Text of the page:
Mary Eliza let go of Isabelle while she ticked names off on her fingers. Isabelle put her hands over her ears and read Mary Eliza's lips. When Mary Eliza's mouth stopped moving, Isabelle put her hands down.

But Mary Eliza wasn't finished yet. "It's a slumber party in Sally's rec room. Her father had the rec room soundproofed so we can make as much noise as we like and stay up all night if we want."

Isabelle had to know.

"What the heck's a rec room?"

Mary Eliza raised her eyebrows. "I thought everybody knew what a rec room was. It's to fool around in, to play records, to play games. If it's soundproof, that's the best," Mary Eliza said firmly. "Too bad she didn't ask you. What's the capital of West Virginia?" Mary Eliza hollered suddenly, grabbing Isabelle's arm again.

This time Isabelle was prepared. She gave her a few jabs with the point of her friendship ring. Hard jabs.

"Just because you got a mole on your stomach, you think you're the big banana!" Mary Eliza shouted, backing off. "What's the capital of West Virginia? I bet you don't know."

"Big cheese, not 'big banana,' moron," Isabelle said scornfully, in a good imitation of her brother Philip.

Mary Eliza pirouetted in place, graceful as a willow tree in a hurricane. She took ballet lessons and practiced a lot, especially where people could see her.

"What states border Montana?" she asked, coming to a halt, not even breathing hard.

"Go soak your head," Isabelle said.

"Izzy, Izzy is a bear, in her flowered underwear!" Chauncey Lapidus chanted as he raced by. When Isabelle had been in the first grade, she'd shown the mole on her stomach to the class at Show-and-Tell time. She'd had on flowered underpants. Chauncey had never forgotten, even though they were in fifth grade now.

In a flash, Mary Eliza had Isabelle by the arm again. "Don't let him bother you, dear," she said.

Herbie rounded the corner, a big ring of orange around his mouth. His mother had a thing about vitamin C and insisted he take a Thermos of orange juice to school every day.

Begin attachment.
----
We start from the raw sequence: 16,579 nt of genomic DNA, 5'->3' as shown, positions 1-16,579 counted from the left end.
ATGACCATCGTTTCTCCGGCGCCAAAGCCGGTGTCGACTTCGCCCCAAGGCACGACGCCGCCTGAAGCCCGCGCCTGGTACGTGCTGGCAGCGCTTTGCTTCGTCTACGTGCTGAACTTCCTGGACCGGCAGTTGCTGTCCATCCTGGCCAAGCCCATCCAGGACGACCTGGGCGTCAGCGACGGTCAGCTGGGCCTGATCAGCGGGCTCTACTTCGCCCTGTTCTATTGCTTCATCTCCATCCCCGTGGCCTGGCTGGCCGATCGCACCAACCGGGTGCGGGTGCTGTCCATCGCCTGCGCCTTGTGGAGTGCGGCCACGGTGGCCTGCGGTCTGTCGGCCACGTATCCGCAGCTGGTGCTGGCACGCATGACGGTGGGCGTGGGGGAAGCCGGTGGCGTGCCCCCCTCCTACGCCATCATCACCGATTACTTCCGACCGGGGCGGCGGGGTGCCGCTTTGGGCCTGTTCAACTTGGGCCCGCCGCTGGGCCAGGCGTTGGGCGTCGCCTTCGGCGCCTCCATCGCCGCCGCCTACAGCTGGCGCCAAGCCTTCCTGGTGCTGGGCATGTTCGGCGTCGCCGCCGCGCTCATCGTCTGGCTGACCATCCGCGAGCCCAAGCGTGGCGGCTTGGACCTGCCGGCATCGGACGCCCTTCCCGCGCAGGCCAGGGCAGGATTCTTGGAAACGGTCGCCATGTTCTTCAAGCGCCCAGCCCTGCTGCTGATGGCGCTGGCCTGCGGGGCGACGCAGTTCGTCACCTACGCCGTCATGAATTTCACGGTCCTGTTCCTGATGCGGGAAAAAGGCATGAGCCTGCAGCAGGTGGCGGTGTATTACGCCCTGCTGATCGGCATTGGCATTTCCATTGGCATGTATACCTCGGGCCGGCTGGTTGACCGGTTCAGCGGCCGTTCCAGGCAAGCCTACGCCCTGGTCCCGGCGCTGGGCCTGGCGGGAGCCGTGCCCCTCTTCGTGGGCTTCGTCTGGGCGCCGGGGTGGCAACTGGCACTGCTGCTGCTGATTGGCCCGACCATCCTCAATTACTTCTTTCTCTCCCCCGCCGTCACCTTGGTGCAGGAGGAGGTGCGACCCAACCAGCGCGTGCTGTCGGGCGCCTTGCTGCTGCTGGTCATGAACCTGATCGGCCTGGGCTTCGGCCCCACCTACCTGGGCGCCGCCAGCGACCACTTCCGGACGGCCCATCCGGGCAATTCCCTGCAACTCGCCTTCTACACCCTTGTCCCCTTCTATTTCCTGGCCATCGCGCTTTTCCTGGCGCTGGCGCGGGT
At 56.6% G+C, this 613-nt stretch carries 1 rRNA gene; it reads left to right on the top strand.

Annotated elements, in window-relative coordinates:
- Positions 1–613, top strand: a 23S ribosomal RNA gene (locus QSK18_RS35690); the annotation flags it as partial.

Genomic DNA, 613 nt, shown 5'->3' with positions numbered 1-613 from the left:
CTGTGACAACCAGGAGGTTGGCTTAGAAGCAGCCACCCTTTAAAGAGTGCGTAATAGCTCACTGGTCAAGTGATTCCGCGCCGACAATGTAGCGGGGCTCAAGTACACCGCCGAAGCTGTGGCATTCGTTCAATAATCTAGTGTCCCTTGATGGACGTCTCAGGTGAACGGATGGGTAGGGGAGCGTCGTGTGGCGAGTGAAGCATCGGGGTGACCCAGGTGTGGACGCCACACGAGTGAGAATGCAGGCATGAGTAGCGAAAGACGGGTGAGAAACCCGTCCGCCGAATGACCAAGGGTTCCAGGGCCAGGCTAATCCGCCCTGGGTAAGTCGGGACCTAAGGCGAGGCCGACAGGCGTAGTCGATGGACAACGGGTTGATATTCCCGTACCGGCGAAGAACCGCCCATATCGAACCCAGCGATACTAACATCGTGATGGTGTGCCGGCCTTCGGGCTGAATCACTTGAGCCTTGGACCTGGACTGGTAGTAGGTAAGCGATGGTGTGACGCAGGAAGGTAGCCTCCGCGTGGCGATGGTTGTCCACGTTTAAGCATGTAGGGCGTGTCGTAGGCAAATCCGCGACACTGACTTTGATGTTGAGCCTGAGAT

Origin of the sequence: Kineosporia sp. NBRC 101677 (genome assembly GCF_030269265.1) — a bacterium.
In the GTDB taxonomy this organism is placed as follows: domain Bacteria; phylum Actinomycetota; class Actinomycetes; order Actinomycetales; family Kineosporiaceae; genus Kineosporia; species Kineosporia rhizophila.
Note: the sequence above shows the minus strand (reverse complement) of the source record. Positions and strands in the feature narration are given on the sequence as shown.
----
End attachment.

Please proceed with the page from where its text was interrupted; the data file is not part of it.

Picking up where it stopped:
Herbie sized up the situation. He was very good at sizing up situations.

"There's a big spider on your neck, Mary Eliza!" he yelled.

Mary Eliza shrieked and let go.

Head up, arms tucked in close to her side, Isabelle sprinted down the corridor, free as a bird. That Herbie was a real pal.


After lunch period, Mrs. Esposito said, "Class, we have a new member, all the way from Utah. Her name is Jane Malone."

All heads turned toward the desk near the window where the new girl sat staring at her desk top. Her sand-colored hair hung about her face in a welcome curtain, her long skinny legs wrapped around the legs of her chair. She looked as if she'd like to be someplace else.

Please don't make her stand up, Isabelle begged Mrs. Esposito silently. That'd be too much.

Mrs. Esposito didn't.

"You're sure you can't fight today?" Herbie asked when the bell rang. "Just a little fight?"

"My mother said to come home after school, pronto. You know my mother, Herb."

Isabelle liked going for a checkup. The doctor had all kinds of neat pill samples and you never could tell what might turn up in his wastebasket.

Mary Eliza and the new girl walked home ahead of Isabelle. Arm in arm they went, the new girl held firmly captive.

"Do I need to bring a specimen?" Isabelle asked her mother, who was pacing back and forth in the driveway when she got home.

"I thought you'd forgotten. Let me look at you," her mother said, holding her by the back of her long shiny brown hair.

"I look pretty good, huh? Do I need to bring a specimen, Mom?"

"The nurse didn't say, so I guess not. And, Isabelle, please behave yourself," she said as they got in the car.